Reflections on 9/11: respect, honor, and people coming together
On the morning of September 11, 2001, at 9:00am I was sitting in my Brooklyn Heights apartment talking to a friend on the phone when suddenly she interrupted with, “Turn on the television, this is important,” after which I did, and for the next several minutes we joined the rest of the world watching in disbelief and horror as 9/11 unfolded before our eyes.
It wasn’t long before ashes were flurrying outside my window and people were frantically running down the sidewalk covering their mouths with their hands, sleeves or jackets. I was living just across the East River, downwind of where the attack took place. Alarms sounded. Where would be the next target? A friend called, her voice was shaking. She was jogging on the Brooklyn bridge and witnessed someone jumping from one of the towers. Another friend was at the towers at 8:30am for an interview, but it was cancelled so she went home. Should we evacuate? Where would we go? How would we get out of the city? There were calls from home. Yes, I’m ok. Later that day, a friend who lived in Park Slope said that a piece of paper stamped with a towers address on the letterhead and hand-signed in ink had blown over from Manhattan intact.
The next day, the view of Manhattan from the promenade looked like a war zone. Military planes and helicopters circled over the city. A large warship and several smaller ships hovered in the water around the island. A trail of thick, black smoke wider in breadth than the former landmarks was billowing atop the city. It was midday, but the sky was dark. We watched in silence. Other than Pearl Harbor, this was America’s closest experience of war in modern times. I thought about how people in other countries lived with the terror and conflict of war every day. I couldn’t bring myself to take photos or videos of what I was seeing.
It was several weeks before I visited Ground Zero. As I waited in the long line that snaked around the site, it struck me that the facades of the surrounding buildings were covered with an even layer of grey soot from top to bottom, the impact of the force of the towers falling. The same had happened inside buildings. Soot forced under the narrow cracks of a Gap store’s locked doors evenly covered shirts stacked on shelves, trousers hanging along the wall, cash registers, walls, posters, everything. Looking down onto the site, someone was saying that safe deposit boxes located at the base of the towers had been destroyed, the contents exposed to looters. Where the line made a sharp turn to the right, the atmosphere changed from quiet to solemn. Faces were grave or streamed with tears reading messages left by loved ones on colorful post-it notes that dotted the wood and scaffolds like wildflowers. The various handwriting styles and words conjured both those who were lost and those who remembered them.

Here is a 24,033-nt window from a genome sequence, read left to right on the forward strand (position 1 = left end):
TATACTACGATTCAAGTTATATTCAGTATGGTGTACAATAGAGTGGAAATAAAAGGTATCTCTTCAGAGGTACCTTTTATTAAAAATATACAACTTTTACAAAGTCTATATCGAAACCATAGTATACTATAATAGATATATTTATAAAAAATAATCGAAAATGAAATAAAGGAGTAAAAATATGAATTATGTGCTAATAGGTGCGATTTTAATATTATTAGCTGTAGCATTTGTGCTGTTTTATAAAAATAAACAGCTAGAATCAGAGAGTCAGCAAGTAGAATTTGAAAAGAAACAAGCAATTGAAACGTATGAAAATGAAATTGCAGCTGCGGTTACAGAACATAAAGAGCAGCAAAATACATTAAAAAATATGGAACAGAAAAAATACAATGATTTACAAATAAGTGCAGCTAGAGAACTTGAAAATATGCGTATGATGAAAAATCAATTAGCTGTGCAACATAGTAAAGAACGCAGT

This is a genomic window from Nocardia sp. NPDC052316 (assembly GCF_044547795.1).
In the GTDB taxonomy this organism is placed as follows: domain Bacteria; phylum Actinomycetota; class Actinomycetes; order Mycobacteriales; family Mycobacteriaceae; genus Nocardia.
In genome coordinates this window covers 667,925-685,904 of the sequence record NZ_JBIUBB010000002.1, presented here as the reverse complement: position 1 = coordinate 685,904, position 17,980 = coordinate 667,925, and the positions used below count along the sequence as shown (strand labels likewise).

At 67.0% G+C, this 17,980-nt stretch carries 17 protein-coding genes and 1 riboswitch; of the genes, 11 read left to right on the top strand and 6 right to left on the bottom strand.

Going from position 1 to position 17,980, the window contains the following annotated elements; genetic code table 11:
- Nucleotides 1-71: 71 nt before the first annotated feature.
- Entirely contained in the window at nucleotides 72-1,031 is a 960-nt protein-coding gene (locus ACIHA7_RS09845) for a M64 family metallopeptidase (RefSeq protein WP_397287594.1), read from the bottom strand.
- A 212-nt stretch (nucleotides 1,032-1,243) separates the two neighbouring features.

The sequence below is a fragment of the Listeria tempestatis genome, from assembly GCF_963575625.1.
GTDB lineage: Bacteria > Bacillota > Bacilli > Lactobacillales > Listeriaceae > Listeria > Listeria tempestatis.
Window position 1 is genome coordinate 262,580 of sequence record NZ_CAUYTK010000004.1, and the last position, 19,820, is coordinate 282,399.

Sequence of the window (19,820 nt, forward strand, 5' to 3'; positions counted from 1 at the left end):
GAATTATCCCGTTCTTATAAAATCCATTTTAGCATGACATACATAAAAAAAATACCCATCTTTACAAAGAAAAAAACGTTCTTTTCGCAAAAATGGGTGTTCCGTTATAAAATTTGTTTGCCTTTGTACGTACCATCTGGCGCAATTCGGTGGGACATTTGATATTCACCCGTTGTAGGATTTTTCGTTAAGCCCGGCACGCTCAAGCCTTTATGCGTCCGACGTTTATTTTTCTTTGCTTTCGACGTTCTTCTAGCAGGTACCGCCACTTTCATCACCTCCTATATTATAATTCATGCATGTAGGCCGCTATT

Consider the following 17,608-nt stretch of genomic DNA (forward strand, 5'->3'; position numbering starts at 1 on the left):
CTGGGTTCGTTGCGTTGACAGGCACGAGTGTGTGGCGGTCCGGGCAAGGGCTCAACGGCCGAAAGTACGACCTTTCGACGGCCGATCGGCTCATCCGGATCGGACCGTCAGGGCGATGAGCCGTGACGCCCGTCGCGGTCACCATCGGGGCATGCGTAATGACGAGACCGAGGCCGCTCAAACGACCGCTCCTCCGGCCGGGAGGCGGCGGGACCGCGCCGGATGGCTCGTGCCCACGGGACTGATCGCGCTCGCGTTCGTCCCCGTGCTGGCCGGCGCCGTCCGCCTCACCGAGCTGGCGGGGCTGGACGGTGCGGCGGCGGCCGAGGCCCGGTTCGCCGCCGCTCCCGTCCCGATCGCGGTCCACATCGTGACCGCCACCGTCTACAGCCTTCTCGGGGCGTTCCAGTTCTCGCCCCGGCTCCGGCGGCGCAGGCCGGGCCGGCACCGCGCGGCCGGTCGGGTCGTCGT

A few weeks after the attack, a co-worker began planning her husband’s funeral. His body hadn’t been found. Life must go on for her little girl, she said. She’d been married for three years.
A few years after the attack, I joined a company that lost all of the employees who had worked at the downtown office. Survivors painfully recounted stories of heroes who had gone back to help others escape but had perished. It was a company where employees stayed for years. My colleagues lived with a deep loss, sadness, and heartache with which I could only empathize but never truly know or understand.
Each year on the anniversary of 9/11, I reflect on these memories, as well as the memories of others.
I also reflect on how, in the face of a tragedy such as 9/11, people come together.
New York City would seem like the least likely place for this to happen. It’s one of the toughest cities in the world to live. But I’d seen New Yorkers come together before 9/11.
Not long after I’d moved to NYC in 1998, an elderly woman was mugged entering a midtown subway station one morning at 6:30am. The perpetrator got away, but it was life-affirming to see people of all walks of life at her side, helping her, calling 911, asking her what she needed, and running to the drug store to get it. People cheered when she finally stood up smiling softly, a street-smart native New Yorker made light jokes, and a finely-dressed man patted him on the back and shook his hand. People came together.
Another time on a packed subway, a man reaching for a pole accidentally touched the hand of another man holding onto the pole, setting off a brawl. Fists flew, followed by smacks to the face. Before you could blink, you wondered, what would happen? Within moments, one group of strangers grabbed one of the men, and another group of strangers grabbed the other man, each group holding down both men until we got to the next stop. No one spoke a word to orchestrate this, it just happened. Someone else alerted the subway driver. Police were waiting when we got to the next stop. People came together.
The same thing happened after 9/11, but it was more far-reaching. New Yorkers became more tolerant and considerate of each other in the day-to-day. I live in Los Angeles now, but I think we learned through the crisis that we were all in it together — we had no choice but to come together. And since life is short, why not come together in good times, as well. A simple matter of a smile, a kindness, a courtesy, or a laugh can make life that much nicer and better for everyone. This world is tough enough, as it is.
In memory, honor, and respect.